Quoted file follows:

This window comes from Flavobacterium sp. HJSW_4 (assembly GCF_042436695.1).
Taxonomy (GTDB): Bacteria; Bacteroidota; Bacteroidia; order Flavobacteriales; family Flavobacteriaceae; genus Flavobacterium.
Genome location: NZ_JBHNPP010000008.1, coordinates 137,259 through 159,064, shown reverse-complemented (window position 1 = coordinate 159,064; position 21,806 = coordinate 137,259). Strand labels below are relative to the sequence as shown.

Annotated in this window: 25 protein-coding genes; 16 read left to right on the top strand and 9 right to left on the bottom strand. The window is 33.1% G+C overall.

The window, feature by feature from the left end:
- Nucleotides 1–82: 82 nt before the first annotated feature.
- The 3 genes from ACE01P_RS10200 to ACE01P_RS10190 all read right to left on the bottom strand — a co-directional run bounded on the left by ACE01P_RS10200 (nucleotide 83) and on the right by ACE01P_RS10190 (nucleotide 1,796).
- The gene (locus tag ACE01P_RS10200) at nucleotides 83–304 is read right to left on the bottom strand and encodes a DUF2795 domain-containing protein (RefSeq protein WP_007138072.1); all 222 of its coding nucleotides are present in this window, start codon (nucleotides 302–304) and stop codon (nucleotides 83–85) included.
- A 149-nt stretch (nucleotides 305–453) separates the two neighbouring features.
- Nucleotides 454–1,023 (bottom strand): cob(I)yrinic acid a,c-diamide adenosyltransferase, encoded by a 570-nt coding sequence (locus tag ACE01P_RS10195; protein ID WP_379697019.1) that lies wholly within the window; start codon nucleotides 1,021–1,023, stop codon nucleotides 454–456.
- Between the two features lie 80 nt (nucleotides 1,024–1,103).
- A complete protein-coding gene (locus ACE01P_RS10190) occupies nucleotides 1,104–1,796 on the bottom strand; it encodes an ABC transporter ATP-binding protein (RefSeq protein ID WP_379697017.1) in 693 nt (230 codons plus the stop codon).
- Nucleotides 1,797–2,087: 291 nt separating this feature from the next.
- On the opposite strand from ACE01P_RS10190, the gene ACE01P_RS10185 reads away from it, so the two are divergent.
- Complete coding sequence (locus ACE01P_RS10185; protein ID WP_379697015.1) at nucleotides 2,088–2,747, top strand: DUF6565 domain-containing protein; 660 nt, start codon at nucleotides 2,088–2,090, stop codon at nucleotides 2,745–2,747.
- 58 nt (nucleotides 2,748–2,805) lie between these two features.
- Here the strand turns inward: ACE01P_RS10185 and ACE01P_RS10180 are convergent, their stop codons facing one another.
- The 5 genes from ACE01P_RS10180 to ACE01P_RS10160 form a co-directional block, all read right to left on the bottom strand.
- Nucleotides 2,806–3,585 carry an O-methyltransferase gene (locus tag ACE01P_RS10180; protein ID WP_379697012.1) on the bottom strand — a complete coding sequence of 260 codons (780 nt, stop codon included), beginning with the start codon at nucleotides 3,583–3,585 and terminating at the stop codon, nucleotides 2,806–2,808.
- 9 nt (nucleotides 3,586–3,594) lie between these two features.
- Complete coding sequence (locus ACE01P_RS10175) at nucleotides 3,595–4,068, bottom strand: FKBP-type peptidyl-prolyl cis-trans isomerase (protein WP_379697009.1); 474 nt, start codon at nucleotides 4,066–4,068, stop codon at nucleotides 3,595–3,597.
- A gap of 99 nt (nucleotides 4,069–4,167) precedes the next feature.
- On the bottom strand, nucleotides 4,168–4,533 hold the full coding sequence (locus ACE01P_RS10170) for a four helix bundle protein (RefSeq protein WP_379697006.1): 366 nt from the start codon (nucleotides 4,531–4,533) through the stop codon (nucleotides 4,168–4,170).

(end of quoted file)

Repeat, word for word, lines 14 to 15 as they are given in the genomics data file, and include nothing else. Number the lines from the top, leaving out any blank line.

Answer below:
- On the opposite strand from ACE01P_RS10190, the gene ACE01P_RS10185 reads away from it, so the two are divergent.
- Complete coding sequence (locus ACE01P_RS10185; protein ID WP_379697015.1) at nucleotides 2,088–2,747, top strand: DUF6565 domain-containing protein; 660 nt, start codon at nucleotides 2,088–2,090, stop codon at nucleotides 2,745–2,747.